Plant materials: The parts of Chamaecyparis obtusa (leaf, wood, bark, and cone) were obtained from a grove in Jangseong-gun, Jeollanam-do Korea. The raw material was powdered, dried to get the humidity less than 5%.

Instruments: Supercritical fluid extraction system MSFE0500R1 – SC Labs in Korea. Extraction tank volume was 2,000 ml; separation tank volume was 1,000 mL, CO2 recycler.

Methods

1.The extraction methods using organic solvent: 20 g the part of C. obtusa powder extracted in soxlhet system withhexane as solvent at 60°C for 10 hours. The extract was evaporated under reduced pressure; remove the organicsolvent by CO2 continuously for 1 hour. Centrifuge at the rate of 5000 rpm, collected the liquid oil, weigh anddetermine the general indices of C. obtusa oil.

2.Supercritical fluid extraction method: Put the powder into clothes pack, place into extraction tank. Set up theparameters of temperature, pressure, CO2 flow, and turn on the cooling system. When the set parameters wereachieved, open the valve to get liquid CO2 from containing tank flow through the cooling system and then pump upto get high pressure. CO2 was conducted through the heating part to increase temperature, at that time liquid CO2will transform to supercritical state and go to extraction tank. At the extraction tank (containing raw material), thetemperature and pressure are controlled to maintain the supercritical state of CO2 according to investigatedconditions. C. obtusa oil and other lipophilic components are dissolved in supercritical CO2 and extracted out of rawmaterials then flowed to reduced pressure part before going to separation tank. The temperature and pressure ofseparation tank was strictly controlled, at that time supercritical CO2 transforms to aerial state and lost the ability todissolve C. obtusa oil. The C. obtusa oil was precipitated and taken out by the sampling part. Aerial CO2 state wasconducted to condensation tank and cooled to get the liquid CO2 and then recycled for continuous extraction [9-11].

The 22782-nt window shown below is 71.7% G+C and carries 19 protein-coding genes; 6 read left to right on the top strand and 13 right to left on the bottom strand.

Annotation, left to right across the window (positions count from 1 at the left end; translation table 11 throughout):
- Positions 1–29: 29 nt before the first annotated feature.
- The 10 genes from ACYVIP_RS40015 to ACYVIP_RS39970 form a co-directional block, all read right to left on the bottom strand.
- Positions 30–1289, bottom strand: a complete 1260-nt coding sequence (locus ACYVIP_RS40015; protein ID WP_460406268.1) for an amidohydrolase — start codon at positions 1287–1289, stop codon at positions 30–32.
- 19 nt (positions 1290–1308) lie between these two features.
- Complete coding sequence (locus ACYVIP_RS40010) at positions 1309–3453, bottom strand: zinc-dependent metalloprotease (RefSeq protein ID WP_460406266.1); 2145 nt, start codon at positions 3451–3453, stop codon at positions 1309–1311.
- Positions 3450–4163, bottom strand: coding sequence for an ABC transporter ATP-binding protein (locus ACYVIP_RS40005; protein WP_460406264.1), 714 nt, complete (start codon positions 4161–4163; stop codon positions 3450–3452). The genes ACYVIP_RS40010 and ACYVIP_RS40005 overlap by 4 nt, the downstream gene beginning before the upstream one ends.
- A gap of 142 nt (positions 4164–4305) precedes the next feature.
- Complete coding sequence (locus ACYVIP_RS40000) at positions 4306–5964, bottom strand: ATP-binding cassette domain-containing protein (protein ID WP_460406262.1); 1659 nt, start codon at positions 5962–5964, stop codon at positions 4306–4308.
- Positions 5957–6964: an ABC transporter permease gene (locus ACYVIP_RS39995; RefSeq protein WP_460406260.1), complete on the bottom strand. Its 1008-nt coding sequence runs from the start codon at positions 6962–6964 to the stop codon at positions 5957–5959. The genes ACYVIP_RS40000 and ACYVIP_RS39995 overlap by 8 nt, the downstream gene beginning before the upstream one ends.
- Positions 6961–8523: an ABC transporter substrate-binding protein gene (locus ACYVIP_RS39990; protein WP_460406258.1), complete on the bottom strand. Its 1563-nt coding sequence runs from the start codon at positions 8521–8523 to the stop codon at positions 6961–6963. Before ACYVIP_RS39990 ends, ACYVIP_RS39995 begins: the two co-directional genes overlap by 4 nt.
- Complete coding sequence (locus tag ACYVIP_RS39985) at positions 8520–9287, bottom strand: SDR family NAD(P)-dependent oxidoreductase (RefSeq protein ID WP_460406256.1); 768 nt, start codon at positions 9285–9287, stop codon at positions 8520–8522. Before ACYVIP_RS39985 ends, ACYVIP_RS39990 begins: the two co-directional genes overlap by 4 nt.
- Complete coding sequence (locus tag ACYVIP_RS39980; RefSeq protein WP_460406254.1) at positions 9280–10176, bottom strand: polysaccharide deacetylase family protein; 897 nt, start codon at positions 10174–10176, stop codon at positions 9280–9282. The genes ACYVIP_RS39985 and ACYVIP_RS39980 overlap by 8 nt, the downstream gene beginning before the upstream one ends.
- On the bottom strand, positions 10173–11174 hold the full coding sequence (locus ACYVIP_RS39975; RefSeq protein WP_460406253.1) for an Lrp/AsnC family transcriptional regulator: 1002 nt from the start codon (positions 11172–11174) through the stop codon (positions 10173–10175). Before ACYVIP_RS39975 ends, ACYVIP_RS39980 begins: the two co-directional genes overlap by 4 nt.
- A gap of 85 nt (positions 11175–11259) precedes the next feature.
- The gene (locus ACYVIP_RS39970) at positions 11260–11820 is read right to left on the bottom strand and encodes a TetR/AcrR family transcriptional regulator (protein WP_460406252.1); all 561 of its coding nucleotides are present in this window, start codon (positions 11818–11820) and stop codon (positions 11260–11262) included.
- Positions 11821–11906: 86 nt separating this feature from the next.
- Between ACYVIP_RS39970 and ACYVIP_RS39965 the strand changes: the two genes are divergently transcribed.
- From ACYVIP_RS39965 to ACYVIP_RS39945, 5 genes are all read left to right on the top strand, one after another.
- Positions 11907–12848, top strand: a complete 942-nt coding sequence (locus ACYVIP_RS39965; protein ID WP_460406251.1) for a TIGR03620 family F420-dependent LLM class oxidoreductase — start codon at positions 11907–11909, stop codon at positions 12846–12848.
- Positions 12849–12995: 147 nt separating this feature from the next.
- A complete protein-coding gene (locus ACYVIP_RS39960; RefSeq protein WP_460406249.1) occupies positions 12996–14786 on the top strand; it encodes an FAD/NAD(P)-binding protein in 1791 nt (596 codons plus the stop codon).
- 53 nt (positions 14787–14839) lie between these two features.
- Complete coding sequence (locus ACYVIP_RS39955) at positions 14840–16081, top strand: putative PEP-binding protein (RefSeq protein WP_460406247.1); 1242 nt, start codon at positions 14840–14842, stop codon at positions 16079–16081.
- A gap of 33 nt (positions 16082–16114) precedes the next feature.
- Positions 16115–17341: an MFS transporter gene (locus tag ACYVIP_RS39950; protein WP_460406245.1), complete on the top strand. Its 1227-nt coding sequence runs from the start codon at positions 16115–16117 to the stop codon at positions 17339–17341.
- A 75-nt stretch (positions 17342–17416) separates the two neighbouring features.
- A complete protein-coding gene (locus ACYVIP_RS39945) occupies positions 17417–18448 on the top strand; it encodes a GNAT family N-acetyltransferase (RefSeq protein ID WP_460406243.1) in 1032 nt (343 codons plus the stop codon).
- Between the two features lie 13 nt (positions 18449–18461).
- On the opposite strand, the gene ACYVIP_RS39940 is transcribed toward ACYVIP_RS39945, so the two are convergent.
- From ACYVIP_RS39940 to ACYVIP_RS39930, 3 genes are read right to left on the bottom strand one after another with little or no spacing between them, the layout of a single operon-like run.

Results and Discussion

Extraction of each part of C. obtusa oil using organic solvent

Oils extracted by soxhlet extraction using organic solvent have been used in quality control or quantitative analysis of plant fats and oils. Organic solvent may be n-hexane, petroleum ether, chloroform [12]. In this study, we used the n-hexane to extract oils from various parts of C. obtusa. As shown in Table 1, different part of C. obtusa resulted different extraction yields. The highest yield was obtained from leaves. Some other studies reported the content of oil in leaf of C. obtusa in the range of 3-5%, [13]. Another different result by extraction was different colors. The color of each oil extracted was different. The oil color from leaves was deep green. The oil from wood was brown red. Oil colors from bark and cone were yellow and brown respectively.

  Raw material (g) Extracted oil (g) Yield (%, w/w)
Leaf 20 1.04 5.2
Wood 20 0.22 1.1
Bark 20 0.37 1.85
Cone 20 0.63 3.15

Table 1: The extraction of various parts from C. obtusa using n-hexane.

The supercritical CO2 extraction of C. obtusa

For supercritical extraction, the carbon dioxide was compressed to 350 bar which was in supercritical condition. The flow rate was 145 ml/min. For higher extraction rate, each parts of C. obtusa were ground to particles sized between 800 to 1,000 μm. The temperature effect on supercritical CO2 extraction was carried out. Extractions were made at different temperature 40°C, 50°C and 60°C. Results were monitored according to the time as shown in Table 2.

Time (min) Yield at different temperature (%)
 40°C 50°C  60°C 
20 2.68 2.83 3.04
40 3.56 3.91 4.58
60 4.01 4.27 5.24